This article is meant to be a guideline to help people grow their own Hericium erinaceus at home. The steps laid out here are based on my experience growing the mushroom for over four years now, so they should work. However, it’s always possible that something will happen that has not been included in this document or that I overlooked something important.
Before getting started, there are some things I’d like everyone to keep in mind when growing Hericium erinaceus. There are many reasons why something could go wrong whiletrying to grow Hericium erinaceus, but the most common mistakes are:
- Incorrect growing conditions – too cold or too hot. This is very important! If you keep your mushroom kit’s temperature at a steady 25°C for 4-5 days after spawning it, then keep it around 21°C for another 3-4 days, it should start growing by itself if everything else goes well. Once the mycelium starts growing and as soon as you see some whitish fuzzy spots on top of the substrate block, leave it alone and don’t touch it anymore until harvest time! That is how I got most of mine to fruit all those years despite not using any casing.
- Wrong substrate – using the wrong kind of mushroom substrate like brown rice flour (BRF) or rye flour (RF). Although I got my first kits to fruit on brf, it’s way easier to get some results when you use the right kind of substrate! I personally recommend making your own mix for growing Hericium erinaceus because it’s cheap and easy to handle once everything is set up.
- Not enough light – too dark or too little light just won’t do! A small, 15W CFL bulb should be more than sufficient if your grow kit is placed in a room with lots of indirect sunlight coming from windows during most of the day, but not directly on top of them.
- Wrong mushroom kit. This is the most difficult one to explain because there are so many different kits available, but keep in mind that if your kit doesn’t have a well-draining growing medium inside it, you probably won’t get great results even if everything else goes right! If you’re using a grow kit containing brf or rf substrate, then this shouldn’t be much of an issue though.
If your Hericium erinaceus doesn’t fruit within 4 weeks after spawning it onto its substrate block, the most likely cause for this would be incorrect growing conditions. High temperatures in combination with low humidity will slow down or stop mycelial growth completely and can lead to aborts when things aren’t perfect!If you start to see aborts, don’t worry because the mycelium should be able to grow over those parts again when conditions are better. Don’t pick them off!
The steps I’m going to describe in this guide are for using a simple plastic container with an airtight lid as your fruiting chamber, but there are several other options available.
When choosing a mushroom kit, it can be very difficult to decide which one will give good results in the end. Ask yourself these questions:
- Does this kit contain substrate material that is easy to handle? For example, does water have to be added before spawning it ontoan inert growing medium?
- Does this kit have a well-draining growing medium, or can I make my own mix for it instead?
- Does this kit come with its own fruiting container that’s easy to handle or will I have buy one separately?
If the answer to at least two of these questions is yes, then you’ve probably got yourself a good mushroom grow kit! The steps below are meant to be executed under normal room temperature (21°C) so if your house is too warm or too cold, keep in mind that things might not go as smooth as described here! As long as you follow everything closely though, you should be able to get some nice results from your Hericium erinaceus kit.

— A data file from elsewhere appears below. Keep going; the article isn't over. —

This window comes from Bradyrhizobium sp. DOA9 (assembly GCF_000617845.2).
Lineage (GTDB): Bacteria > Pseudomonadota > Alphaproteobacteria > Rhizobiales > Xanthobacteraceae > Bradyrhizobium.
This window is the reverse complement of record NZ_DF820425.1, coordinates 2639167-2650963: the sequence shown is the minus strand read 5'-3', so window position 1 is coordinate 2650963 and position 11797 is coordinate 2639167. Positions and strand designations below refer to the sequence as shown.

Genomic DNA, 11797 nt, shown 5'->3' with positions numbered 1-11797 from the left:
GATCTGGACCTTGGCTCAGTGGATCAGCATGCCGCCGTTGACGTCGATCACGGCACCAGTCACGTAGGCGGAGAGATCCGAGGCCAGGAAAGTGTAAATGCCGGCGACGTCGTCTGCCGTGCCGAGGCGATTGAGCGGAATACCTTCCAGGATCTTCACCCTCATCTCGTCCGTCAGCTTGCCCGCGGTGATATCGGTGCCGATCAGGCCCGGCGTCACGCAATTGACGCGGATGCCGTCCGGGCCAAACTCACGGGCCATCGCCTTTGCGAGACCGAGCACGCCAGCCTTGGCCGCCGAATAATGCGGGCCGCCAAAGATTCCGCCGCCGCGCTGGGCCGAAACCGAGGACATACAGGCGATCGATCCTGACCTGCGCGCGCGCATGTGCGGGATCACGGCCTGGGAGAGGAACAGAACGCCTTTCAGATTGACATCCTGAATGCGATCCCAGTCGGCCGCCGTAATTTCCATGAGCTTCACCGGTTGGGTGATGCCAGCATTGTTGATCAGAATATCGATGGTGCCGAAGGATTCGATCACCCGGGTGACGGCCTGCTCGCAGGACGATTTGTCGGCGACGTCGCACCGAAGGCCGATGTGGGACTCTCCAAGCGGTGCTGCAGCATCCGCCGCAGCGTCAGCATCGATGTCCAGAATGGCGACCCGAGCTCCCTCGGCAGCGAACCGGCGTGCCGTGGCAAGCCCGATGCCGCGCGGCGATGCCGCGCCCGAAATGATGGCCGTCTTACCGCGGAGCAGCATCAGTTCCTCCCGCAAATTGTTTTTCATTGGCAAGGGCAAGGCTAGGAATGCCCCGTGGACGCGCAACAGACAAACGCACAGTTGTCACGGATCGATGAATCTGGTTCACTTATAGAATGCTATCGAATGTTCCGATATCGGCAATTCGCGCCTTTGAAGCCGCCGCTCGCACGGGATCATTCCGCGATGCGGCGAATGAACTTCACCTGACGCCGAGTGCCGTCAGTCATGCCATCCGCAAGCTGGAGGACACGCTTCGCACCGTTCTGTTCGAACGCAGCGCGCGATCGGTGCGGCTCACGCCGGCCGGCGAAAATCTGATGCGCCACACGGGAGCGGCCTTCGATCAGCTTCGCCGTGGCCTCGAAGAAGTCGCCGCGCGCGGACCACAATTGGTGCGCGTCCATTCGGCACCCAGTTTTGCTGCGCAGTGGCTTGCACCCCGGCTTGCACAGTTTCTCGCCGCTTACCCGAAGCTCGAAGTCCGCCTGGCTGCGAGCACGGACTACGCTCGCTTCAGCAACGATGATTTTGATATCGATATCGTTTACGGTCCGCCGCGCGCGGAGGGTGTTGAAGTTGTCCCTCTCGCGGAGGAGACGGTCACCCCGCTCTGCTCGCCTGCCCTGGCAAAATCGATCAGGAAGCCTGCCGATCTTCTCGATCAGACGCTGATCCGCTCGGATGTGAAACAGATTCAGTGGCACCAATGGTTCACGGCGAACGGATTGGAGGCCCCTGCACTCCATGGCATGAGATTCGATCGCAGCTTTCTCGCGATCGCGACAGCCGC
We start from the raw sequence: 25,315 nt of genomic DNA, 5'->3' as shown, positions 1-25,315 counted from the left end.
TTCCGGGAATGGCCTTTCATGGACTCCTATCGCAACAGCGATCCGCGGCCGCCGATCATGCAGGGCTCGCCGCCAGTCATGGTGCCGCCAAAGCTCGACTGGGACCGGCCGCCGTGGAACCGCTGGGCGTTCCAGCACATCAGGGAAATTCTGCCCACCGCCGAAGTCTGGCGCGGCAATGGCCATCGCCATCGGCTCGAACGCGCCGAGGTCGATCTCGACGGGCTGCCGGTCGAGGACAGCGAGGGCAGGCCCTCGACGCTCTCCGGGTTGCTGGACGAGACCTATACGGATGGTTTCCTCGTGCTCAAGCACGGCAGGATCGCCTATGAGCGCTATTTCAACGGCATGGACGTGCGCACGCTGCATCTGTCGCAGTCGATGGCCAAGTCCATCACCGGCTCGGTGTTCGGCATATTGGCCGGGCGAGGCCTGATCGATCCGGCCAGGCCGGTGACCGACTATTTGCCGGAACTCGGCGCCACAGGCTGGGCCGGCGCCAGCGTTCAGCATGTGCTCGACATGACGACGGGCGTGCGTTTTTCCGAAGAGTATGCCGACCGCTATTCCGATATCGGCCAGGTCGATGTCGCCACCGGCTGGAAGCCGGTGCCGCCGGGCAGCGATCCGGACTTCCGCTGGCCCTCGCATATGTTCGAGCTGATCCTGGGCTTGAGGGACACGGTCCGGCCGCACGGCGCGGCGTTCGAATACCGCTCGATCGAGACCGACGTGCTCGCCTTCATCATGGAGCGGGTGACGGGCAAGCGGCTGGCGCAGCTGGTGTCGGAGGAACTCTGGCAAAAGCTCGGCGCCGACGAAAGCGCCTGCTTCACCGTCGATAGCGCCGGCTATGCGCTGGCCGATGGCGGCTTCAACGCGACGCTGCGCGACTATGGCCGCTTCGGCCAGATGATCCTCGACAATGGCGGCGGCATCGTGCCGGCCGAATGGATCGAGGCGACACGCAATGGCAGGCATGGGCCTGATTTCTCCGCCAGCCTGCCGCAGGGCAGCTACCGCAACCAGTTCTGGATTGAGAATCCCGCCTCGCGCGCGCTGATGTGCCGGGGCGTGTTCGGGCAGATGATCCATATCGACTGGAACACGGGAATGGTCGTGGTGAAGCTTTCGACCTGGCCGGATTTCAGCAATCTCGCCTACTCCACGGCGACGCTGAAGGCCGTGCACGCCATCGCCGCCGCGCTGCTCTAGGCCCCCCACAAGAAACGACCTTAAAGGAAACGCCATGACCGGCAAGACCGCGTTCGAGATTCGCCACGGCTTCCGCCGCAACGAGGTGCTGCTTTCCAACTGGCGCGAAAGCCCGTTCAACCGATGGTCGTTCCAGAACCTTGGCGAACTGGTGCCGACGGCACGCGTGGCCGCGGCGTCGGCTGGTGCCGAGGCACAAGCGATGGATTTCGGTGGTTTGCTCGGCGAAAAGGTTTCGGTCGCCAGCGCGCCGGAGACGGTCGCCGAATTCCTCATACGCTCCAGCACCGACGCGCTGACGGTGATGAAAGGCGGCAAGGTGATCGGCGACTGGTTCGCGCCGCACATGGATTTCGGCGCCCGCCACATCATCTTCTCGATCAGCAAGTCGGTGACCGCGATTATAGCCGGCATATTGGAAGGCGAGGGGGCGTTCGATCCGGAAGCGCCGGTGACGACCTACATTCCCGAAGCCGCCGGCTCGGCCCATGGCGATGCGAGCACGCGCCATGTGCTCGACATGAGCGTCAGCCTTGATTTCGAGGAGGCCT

Materials & Supplies for growing Hericium erinaceus
- One clean mushroom grow kit or sawdust spawn (get mycelium to fruit on its own, not on a grain jar!) (about $10 / €7 per kit) or Sawdust Spawn (recommended for experienced cultivators only)
- 60 liter plastic container with airtight lid
- A tight, breathable fabric large enough to cover the inside of your fruiting chamber (for example mosquito netting or organza) – I recommend this one because it is cheap and you can cut it up into different sizes easily!
- Rubber band large enough to secure the fabric over your fruiting chamber. – For this you’ll need a very wide elastic band, or two more or less normal ones if they’re big enough.
- Lots of vermiculite OR some other kind of hydrated porous growing medium with which you can fill up small holes in your plastic container (like perlite, coco coir etc.) – I recommend using verm because it’s cheap and easy to obtain! Not many people have access to perlite for example…
- A thin layer of gardening soil on top of your growing medium (optional) – This gives the mushroom kit an extra boost shortly before it starts pinning and can help speed things up a littlebit.
- A transparent plastic bag or a cardboard box which fits the inside of your fruiting chamber – This will keep humidity in while allowing gas exchange at the same time! If you’re using a cardboard box, make sure it’s completely sealed off on all sides and that there are no gaps for air to escape from anywhere! I also recommend wrapping some aluminum foil around any exposed parts of the box because too much light exposure can trigger pinning before you’re ready for it!
- Hygrometer (optional) – You don’t really need this one if you trust yourself to judge the conditions in your fruiting chamber correctly, but it is nice to have an extra reference point when things start going wrong…
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